physician-based, hospital-based, or a combination of both; typically, they are
local health delivery systems.
A primary care doctor's written permission for a patient to see a certain
specialist or to receive certain services. Required by many managed care health
· REPORT CARD ON HEALTH CARE
An emerging tool that can be used by policymakers and health care purchasers to
compare and understand the actual performance of health plans. Provides data in
major areas of accountability, such as health care quality and utilization,
consumer satisfaction, administrative efficiencies and financial stability, and
The probability of financial loss, based on the probability of having to
provide services to a patient or patient population at a cost that exceeds the
payments received. Under capitation payment systems, providers share the risk
that is born by insurers. Also, an insured person may be referred to as a
· RISK ADJUSTMENT
Increases or reductions in payment made to a health plan on behalf of a group
of enrollees to compensate for health care expenditures that are expected to be
higher or lower than average.
· RISK SELECTION
Enrollment choices made by health plans -- or by enrollees -- on the basis of
perceived risk relative to the premium to be paid.
· RISK SHARING
A method by which the risk of inaccurate rate adjustment is shared by plan
sponsors and purchasers, typically managed care organizations and states. In
contrast to traditional indemnity plans, in which insurance premiums belong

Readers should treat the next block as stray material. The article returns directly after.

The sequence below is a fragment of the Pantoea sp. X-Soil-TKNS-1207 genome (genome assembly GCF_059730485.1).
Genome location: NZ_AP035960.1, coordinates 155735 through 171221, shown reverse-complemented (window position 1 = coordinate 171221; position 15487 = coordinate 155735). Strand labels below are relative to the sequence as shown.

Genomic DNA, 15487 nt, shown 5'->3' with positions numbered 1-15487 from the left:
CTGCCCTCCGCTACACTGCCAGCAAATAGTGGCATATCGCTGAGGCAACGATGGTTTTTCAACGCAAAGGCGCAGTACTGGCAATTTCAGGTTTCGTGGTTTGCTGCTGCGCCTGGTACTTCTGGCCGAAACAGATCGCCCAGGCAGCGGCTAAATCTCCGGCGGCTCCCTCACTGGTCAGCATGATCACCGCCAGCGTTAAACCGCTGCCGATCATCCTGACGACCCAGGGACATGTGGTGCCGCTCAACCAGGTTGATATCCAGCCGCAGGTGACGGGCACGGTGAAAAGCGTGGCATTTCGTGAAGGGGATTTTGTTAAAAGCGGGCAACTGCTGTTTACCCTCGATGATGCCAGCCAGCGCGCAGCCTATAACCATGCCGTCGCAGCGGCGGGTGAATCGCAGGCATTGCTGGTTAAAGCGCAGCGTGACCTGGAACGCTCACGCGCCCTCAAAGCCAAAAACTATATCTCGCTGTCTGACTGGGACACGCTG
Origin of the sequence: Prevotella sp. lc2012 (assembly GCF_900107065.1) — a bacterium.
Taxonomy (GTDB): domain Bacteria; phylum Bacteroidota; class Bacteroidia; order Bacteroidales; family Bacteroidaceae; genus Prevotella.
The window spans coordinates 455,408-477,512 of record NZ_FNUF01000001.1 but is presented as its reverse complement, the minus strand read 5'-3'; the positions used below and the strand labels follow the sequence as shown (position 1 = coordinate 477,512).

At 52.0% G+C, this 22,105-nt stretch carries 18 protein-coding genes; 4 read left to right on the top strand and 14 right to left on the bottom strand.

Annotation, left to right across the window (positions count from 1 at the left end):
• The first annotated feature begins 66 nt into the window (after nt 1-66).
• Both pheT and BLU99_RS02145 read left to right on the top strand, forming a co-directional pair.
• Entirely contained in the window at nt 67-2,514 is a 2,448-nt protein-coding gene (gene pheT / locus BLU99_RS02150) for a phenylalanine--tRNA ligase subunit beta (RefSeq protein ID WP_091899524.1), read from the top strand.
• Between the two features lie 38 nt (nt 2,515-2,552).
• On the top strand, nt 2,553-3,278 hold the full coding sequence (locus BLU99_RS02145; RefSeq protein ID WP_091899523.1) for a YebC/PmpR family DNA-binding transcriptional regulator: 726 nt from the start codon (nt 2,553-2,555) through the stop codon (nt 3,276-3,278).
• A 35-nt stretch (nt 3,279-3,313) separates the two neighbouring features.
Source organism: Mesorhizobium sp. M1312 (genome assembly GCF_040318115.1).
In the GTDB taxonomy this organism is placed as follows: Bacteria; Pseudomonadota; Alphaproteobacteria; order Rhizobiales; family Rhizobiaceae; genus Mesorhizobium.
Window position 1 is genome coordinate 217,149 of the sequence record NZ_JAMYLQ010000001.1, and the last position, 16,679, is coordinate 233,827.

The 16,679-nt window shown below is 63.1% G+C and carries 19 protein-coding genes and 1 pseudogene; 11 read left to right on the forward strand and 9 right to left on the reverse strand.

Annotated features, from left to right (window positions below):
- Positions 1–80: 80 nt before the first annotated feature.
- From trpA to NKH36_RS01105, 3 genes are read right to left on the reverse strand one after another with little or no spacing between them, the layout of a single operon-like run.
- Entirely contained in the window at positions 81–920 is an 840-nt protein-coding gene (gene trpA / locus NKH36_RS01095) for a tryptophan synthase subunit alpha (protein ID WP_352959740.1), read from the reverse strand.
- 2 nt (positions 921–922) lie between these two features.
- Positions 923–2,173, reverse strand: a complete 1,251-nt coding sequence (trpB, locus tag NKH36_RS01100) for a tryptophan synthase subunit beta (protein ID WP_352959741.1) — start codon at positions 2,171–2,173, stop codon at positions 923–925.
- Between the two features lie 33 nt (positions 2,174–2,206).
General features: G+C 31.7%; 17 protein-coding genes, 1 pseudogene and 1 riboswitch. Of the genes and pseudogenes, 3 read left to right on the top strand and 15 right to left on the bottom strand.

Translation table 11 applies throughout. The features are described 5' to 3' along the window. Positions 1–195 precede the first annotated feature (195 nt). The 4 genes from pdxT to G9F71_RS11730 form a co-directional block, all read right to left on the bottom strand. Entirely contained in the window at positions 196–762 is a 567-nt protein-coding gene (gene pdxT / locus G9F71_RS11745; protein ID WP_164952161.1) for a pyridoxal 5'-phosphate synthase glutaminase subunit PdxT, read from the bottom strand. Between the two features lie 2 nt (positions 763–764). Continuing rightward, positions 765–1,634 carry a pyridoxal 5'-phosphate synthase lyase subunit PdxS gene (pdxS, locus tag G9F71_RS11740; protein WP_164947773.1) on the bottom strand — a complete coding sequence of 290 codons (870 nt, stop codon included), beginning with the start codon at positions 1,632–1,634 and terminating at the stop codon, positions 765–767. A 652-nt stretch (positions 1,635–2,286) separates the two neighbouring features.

solely to the insurance company that assumes all risk of providing the care
paid for by these premiums.
The practice of an employer providing employees with health benefits financed
entirely through the internal means of the company, as opposed to purchasing
insurance coverage from commercial carriers. Claims processing is often handled
through an administrative services contract with an independent organization,
often an insurance company.
· SINGLE PAYER SYSTEM
A proposed health plan that would designate one entity (usually the government)
to function as the only purchaser of health care services. Under such a plan,
consumers would pay a tax to a single trust fund to be used solely for health
care expenditures. Canadian provinces operate insurance coverage for residents
under this system.
· STAFF-MODEL HMO
An HMO that delivers health services through salaried physicians who are
employed by the HMO exclusively to care for HMO enrollees. Also see
Group-model HMO, Network-model HMO.
An annual limit on how much in deductibles and copayments the patient has to
pay. Also called a "cap" or "out-of-pocket cap." If there is no stop-loss
coverage under primary coverage, separate stop-loss insurance may be purchased
to protect against an overly large single claim or excessively high aggregate
claims during a given period of time. Large employers who self-insure may also
purchase "reinsurance" for stop-loss purposes.
The classification of sick or injured persons according to severity in order to
direct care and ensure the efficient use of medical and nursing staff and
· UTILIZATION REVIEW (UR)
Examination of delivered health care services -- particularly specialist
referrals, emergency room use and hospitalizations -- to evaluate their
appropriateness, necessity, and quality. The review can be performed before,
during, or after care delivery.
inside the dilemma ·
financial incentive ·
cost v. care
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producer's notebook ·